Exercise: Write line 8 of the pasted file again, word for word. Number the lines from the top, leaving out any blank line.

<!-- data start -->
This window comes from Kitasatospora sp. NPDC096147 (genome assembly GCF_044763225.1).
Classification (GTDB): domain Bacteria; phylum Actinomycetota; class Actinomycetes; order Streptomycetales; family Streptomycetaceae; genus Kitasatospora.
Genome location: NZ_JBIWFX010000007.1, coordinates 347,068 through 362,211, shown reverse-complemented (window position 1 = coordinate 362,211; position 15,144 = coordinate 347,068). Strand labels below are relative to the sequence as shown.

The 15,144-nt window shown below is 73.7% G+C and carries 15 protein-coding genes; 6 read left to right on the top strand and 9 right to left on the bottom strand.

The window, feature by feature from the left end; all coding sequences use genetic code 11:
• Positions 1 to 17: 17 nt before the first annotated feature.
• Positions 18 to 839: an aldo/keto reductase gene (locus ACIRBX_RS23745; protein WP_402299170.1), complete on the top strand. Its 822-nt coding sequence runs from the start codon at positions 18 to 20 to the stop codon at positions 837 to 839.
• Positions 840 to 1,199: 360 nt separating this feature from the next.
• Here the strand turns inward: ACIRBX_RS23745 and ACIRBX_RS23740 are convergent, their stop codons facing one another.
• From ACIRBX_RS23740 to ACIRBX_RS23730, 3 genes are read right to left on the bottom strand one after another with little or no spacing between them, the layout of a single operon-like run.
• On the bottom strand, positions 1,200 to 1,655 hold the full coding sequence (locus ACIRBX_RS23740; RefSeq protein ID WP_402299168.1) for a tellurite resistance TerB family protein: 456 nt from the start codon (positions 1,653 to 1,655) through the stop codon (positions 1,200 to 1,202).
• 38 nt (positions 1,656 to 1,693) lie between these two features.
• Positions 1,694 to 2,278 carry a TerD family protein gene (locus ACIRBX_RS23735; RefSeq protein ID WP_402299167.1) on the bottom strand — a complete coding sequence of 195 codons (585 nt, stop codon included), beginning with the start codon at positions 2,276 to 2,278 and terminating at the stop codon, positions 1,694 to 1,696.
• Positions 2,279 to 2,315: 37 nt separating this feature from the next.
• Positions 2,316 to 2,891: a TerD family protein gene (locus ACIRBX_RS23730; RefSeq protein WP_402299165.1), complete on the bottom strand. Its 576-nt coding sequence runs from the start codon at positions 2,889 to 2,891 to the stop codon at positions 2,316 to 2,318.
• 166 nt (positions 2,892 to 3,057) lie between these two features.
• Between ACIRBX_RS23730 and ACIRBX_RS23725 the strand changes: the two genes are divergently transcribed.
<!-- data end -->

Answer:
• Positions 840 to 1,199: 360 nt separating this feature from the next.